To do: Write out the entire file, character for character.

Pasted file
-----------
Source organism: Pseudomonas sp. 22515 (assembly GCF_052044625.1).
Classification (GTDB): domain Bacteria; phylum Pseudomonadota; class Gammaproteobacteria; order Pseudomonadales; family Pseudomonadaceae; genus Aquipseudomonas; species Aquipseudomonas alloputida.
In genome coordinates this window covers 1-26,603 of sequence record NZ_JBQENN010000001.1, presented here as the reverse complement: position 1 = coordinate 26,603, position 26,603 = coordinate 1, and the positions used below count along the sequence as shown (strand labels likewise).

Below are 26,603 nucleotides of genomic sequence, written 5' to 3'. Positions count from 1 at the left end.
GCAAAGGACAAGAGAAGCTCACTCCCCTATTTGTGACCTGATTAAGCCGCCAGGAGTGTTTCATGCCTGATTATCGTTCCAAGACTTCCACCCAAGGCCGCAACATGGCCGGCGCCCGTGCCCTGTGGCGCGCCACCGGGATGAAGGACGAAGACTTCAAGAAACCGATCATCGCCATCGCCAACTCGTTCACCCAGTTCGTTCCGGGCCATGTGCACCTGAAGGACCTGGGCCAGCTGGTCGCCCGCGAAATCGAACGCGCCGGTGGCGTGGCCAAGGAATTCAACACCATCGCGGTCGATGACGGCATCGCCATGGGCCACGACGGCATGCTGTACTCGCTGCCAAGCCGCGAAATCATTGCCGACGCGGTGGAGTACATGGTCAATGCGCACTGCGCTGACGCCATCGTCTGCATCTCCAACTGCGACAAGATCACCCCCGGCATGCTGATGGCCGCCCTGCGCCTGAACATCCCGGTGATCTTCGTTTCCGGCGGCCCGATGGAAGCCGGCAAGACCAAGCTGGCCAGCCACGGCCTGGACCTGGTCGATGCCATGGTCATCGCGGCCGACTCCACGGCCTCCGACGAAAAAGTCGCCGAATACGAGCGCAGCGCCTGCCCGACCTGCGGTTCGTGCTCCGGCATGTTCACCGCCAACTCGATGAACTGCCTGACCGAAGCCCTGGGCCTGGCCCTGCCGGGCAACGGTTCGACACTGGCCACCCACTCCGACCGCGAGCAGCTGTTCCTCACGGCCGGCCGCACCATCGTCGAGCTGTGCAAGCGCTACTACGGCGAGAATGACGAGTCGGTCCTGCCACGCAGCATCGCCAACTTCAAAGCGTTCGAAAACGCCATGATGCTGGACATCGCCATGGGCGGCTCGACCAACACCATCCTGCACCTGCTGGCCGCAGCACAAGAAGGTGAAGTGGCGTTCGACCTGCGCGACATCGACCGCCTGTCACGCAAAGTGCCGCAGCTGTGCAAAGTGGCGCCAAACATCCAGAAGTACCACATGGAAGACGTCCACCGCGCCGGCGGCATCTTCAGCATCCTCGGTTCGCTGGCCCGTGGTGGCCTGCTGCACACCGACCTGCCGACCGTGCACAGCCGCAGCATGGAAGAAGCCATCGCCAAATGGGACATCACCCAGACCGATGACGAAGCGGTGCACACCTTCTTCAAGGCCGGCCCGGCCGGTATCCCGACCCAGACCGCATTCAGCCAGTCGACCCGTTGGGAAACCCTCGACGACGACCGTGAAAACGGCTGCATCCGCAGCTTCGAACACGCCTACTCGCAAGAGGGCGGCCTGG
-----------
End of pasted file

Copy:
Source organism: Pseudomonas sp. 22515 (assembly GCF_052044625.1).
Classification (GTDB): domain Bacteria; phylum Pseudomonadota; class Gammaproteobacteria; order Pseudomonadales; family Pseudomonadaceae; genus Aquipseudomonas; species Aquipseudomonas alloputida.
In genome coordinates this window covers 1-26,603 of sequence record NZ_JBQENN010000001.1, presented here as the reverse complement: position 1 = coordinate 26,603, position 26,603 = coordinate 1, and the positions used below count along the sequence as shown (strand labels likewise).

Below are 26,603 nucleotides of genomic sequence, written 5' to 3'. Positions count from 1 at the left end.
GCAAAGGACAAGAGAAGCTCACTCCCCTATTTGTGACCTGATTAAGCCGCCAGGAGTGTTTCATGCCTGATTATCGTTCCAAGACTTCCACCCAAGGCCGCAACATGGCCGGCGCCCGTGCCCTGTGGCGCGCCACCGGGATGAAGGACGAAGACTTCAAGAAACCGATCATCGCCATCGCCAACTCGTTCACCCAGTTCGTTCCGGGCCATGTGCACCTGAAGGACCTGGGCCAGCTGGTCGCCCGCGAAATCGAACGCGCCGGTGGCGTGGCCAAGGAATTCAACACCATCGCGGTCGATGACGGCATCGCCATGGGCCACGACGGCATGCTGTACTCGCTGCCAAGCCGCGAAATCATTGCCGACGCGGTGGAGTACATGGTCAATGCGCACTGCGCTGACGCCATCGTCTGCATCTCCAACTGCGACAAGATCACCCCCGGCATGCTGATGGCCGCCCTGCGCCTGAACATCCCGGTGATCTTCGTTTCCGGCGGCCCGATGGAAGCCGGCAAGACCAAGCTGGCCAGCCACGGCCTGGACCTGGTCGATGCCATGGTCATCGCGGCCGACTCCACGGCCTCCGACGAAAAAGTCGCCGAATACGAGCGCAGCGCCTGCCCGACCTGCGGTTCGTGCTCCGGCATGTTCACCGCCAACTCGATGAACTGCCTGACCGAAGCCCTGGGCCTGGCCCTGCCGGGCAACGGTTCGACACTGGCCACCCACTCCGACCGCGAGCAGCTGTTCCTCACGGCCGGCCGCACCATCGTCGAGCTGTGCAAGCGCTACTACGGCGAGAATGACGAGTCGGTCCTGCCACGCAGCATCGCCAACTTCAAAGCGTTCGAAAACGCCATGATGCTGGACATCGCCATGGGCGGCTCGACCAACACCATCCTGCACCTGCTGGCCGCAGCACAAGAAGGTGAAGTGGCGTTCGACCTGCGCGACATCGACCGCCTGTCACGCAAAGTGCCGCAGCTGTGCAAAGTGGCGCCAAACATCCAGAAGTACCACATGGAAGACGTCCACCGCGCCGGCGGCATCTTCAGCATCCTCGGTTCGCTGGCCCGTGGTGGCCTGCTGCACACCGACCTGCCGACCGTGCACAGCCGCAGCATGGAAGAAGCCATCGCCAAATGGGACATCACCCAGACCGATGACGAAGCGGTGCACACCTTCTTCAAGGCCGGCCCGGCCGGTATCCCGACCCAGACCGCATTCAGCCAGTCGACCCGTTGGGAAACCCTCGACGACGACCGTGAAAACGGCTGCATCCGCAGCTTCGAACACGCCTACTCGCAAGAGGGCGGCCTGG